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I've some questions from the following theorem:

Let $T:V\to V$ be a nilpotent linear operator with index of nilpotency $k.$ Then $T$ can be expressed as a block diagonal matrix representation where each block $N$ is a Jordan nilpotent matrix. Moreover there is at least one such $N$ of order $k$ and all other $N$ are of order $\le k.$ Moreover the no of $N$ of order $i(\le k)$ is uniquely determined by $T$ and total no of $N$ of all order is $\ker T.$

$$Now~my~questions~are: $$

  1. Does such representation of $T$ look like this? enter image description here

  2. What is meant by "the no of $N$ of order $i(\le k)$ is uniquely determined by $T$"? Does it mean if $T$ is represented by two different such (Jordan nilpotent) block diagonal matrices then the no of block matrices of order $i$ remain same in those two?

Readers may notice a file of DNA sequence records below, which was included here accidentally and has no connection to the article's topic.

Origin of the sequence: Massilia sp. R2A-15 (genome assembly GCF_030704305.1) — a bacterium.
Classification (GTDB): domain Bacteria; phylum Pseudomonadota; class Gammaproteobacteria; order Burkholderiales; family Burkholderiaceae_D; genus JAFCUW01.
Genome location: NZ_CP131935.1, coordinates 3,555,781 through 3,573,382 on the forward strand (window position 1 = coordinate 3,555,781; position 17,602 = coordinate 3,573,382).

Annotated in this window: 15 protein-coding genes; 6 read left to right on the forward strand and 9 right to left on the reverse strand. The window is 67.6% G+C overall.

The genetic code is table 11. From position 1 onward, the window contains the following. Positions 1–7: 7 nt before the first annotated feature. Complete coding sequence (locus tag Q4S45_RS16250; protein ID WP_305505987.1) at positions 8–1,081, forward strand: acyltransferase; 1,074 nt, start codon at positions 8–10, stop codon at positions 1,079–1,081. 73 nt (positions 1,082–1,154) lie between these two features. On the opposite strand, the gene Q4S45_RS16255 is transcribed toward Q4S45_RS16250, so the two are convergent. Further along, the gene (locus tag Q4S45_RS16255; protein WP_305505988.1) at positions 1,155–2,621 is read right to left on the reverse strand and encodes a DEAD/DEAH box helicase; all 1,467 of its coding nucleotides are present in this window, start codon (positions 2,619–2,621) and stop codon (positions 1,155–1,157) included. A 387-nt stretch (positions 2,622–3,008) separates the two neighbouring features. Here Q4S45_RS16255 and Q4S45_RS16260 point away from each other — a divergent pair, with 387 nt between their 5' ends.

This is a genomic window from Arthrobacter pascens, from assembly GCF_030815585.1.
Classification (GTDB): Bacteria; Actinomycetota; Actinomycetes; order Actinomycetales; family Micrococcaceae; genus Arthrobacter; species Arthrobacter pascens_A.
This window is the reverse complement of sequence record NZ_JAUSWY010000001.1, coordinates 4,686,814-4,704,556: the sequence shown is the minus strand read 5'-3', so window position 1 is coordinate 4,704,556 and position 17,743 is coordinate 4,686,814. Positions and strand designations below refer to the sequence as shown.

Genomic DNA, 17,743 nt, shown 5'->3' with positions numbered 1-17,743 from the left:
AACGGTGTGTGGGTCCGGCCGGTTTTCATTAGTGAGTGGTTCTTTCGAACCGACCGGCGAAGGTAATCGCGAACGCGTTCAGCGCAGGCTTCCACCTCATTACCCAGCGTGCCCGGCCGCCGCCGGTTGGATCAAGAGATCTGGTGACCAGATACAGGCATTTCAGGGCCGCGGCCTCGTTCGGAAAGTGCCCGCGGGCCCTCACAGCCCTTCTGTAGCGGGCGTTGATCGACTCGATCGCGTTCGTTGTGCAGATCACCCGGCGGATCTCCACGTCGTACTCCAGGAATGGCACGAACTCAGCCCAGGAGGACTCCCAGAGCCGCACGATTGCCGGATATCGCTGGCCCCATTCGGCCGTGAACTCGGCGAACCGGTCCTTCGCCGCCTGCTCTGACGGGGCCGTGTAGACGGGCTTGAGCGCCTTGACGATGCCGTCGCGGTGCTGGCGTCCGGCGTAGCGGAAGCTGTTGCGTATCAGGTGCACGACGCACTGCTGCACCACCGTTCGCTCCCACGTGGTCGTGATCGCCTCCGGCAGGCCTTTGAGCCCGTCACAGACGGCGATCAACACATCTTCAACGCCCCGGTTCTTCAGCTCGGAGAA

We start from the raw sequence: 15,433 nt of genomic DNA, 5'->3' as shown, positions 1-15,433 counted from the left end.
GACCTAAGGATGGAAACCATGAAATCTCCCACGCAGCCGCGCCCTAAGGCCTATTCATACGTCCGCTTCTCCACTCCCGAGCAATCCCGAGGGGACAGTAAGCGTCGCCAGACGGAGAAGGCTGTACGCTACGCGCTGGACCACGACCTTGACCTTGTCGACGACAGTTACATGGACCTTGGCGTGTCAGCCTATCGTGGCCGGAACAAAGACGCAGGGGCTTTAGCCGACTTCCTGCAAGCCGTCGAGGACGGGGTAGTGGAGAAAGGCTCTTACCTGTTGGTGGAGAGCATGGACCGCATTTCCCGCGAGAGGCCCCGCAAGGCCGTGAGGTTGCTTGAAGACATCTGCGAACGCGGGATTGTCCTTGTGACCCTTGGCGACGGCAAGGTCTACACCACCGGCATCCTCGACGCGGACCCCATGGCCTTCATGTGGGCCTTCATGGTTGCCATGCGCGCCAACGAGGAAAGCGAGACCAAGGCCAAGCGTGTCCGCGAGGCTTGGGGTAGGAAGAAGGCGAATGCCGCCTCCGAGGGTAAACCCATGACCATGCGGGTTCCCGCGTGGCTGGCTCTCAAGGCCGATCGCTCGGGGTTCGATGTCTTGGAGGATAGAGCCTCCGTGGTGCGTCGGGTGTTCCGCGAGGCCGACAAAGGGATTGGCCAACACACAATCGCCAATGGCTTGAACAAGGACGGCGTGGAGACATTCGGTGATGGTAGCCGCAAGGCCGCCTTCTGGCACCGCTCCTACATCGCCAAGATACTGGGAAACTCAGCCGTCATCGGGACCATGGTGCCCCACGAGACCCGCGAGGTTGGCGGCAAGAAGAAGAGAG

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1 Answer 1

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Yes, the matrix looks like that. Note that at least one of the blocks is notjust $\le k\times\le k$ but in fact $k\times k$.

And Yes, two different such block matrices do have the "same" blocks, but possibly permuted.

The claims can be easily verified by looking at the numbers $\dim \ker T^i$ for $i=1, \ldots, k$.

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